9. Ms Szwed for the parents said that, with the advantage of hindsight, she should have demurred and required the relatively simple conclusion of the proceedings before the District Judge to be achieved.  After all, there was no reason why he should not have made whatever corrections he wished or additions during the course of that day.  However, be that as it may, the judge embarked on the hearing, concluded it on the 13th and announced her decision to grant the Local Authority's application and to refuse the parents' application for reasons which she would give on the following day.

10. Judgment was duly given on the 14th.  Application was made to her for permission to appeal by Ms Szwed and refused by the judge.  Accordingly, the appellant's notice was received in this court on 24 May.

11. This is a bizarre procedural history and has led to what seems to me to be a fundamentally unsatisfactory conclusion, namely that two judges in the same court in the same week have reached diametrically opposite conclusions on the same material.  That is because of the procedural eccentricities that I have already recorded.  So it is not surprising that the appellant's notice is endorsed by the grant of permission by the single Lord Justice.

12. In relation to the interim care order, Ms Szwed advances a strong case.  It is common ground that the parents are competent to deliver good enough standards of care to these twins in the interim.  No criticism has been raised of their management within the confines of the hospital.  Since then they have been seeing the children five days a week for five hours a day.

13. Ms Szwed relies upon the decision of this court in the case of Re LA (Care: Chronic Neglect) [2010] 1 FLR 80.  This was the only authority to which the judge referred, albeit briefly, in her judgment.  The case establishes two propositions.  The first is that, on an application for an interim care order, the court should limit itself to issues that cannot await the trial and must not extend to decide issues that are being prepared for trial at that final hearing.  The second proposition is that separation is only to be ordered if a child's safety demands immediate separation.

14. Miss Szwed submits that the judge has essentially decided this case prematurely.  She was led to the determination of issues that are apt for decision at the final hearing.  She was over-influenced by the evidence that was before her on 30 March and the conclusions that she reached on that day.  Effectively, she has decided that since the parents were judged unfit to care for S on 30 March, it therefore follows that they must be unfit to care for the twins.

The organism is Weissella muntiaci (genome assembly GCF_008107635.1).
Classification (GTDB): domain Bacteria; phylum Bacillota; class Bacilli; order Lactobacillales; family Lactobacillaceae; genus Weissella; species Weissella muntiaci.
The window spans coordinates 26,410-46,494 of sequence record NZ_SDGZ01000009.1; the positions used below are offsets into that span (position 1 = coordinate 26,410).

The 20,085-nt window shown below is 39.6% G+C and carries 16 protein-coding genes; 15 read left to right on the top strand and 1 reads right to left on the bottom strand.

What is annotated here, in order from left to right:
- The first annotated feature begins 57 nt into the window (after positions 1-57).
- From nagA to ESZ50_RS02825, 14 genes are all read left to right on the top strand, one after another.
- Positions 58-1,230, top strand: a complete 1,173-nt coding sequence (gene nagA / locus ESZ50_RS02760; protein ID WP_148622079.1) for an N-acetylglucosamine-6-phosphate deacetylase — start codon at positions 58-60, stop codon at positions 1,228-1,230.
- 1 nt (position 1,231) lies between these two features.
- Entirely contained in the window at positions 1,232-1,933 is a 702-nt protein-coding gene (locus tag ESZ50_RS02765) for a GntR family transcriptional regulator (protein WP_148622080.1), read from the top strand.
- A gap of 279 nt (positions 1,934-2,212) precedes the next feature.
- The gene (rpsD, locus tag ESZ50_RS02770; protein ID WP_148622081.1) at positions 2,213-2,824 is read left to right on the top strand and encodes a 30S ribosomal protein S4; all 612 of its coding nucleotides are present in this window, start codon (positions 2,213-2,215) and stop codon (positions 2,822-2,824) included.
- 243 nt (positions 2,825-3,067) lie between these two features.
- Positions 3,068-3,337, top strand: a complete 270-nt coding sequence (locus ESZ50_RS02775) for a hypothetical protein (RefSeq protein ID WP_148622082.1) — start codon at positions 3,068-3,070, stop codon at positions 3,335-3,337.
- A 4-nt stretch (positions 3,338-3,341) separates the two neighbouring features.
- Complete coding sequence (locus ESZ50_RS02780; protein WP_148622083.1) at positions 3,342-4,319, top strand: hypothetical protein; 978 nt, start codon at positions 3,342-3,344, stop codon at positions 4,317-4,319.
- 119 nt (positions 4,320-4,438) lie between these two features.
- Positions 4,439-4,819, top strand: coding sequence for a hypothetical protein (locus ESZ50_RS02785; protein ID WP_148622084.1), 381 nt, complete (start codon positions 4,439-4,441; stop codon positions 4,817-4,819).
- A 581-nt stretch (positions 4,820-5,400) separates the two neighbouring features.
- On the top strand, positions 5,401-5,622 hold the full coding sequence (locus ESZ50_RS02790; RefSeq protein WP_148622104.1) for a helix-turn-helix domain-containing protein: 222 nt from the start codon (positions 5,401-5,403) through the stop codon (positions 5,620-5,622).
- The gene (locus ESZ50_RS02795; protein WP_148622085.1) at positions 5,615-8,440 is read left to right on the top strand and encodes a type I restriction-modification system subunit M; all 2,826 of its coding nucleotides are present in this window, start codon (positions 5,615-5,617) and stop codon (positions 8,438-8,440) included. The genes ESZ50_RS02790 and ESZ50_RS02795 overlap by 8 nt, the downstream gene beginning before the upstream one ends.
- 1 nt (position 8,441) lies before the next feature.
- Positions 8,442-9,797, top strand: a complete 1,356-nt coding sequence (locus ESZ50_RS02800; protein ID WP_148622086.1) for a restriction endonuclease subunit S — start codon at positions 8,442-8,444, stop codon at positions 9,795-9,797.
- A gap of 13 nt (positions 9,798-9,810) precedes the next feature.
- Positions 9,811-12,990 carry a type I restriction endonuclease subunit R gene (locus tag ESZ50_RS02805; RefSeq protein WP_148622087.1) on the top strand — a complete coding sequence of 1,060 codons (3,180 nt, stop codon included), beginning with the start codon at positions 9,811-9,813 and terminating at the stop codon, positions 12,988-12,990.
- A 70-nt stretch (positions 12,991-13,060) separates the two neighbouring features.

15. On the parents' application to instruct an independent social worker, Ms Szwed refers us to the CV of the chosen expert, a Mr Tansey, which shows that he has a much greater range of skills and experience than his title suggests.  He has a degree in psychology and he has specialised over the years in dealing with a broad range of problem cases.  She plainly submits that without the investigation of an independent expert these parents will have no effective case to advance at an autumn trial.

16.  Miss Branigan, in a forthright submission, made it plain that the Local Authority's case is that the combination of past failings and, particularly, past failings to engage in necessary therapeutic processes, combined with present antagonism to the social worker in the case, leads the Local Authority to the inevitable conclusion that they cannot possibly be contemplated as safe long-term carers for the twins.  They have made no change since the judgment of 30 March, and, given their history, they have no realistic prospects of change.  That was the case presented.  The judge was plainly entitled to uphold the Local Authority's analysis.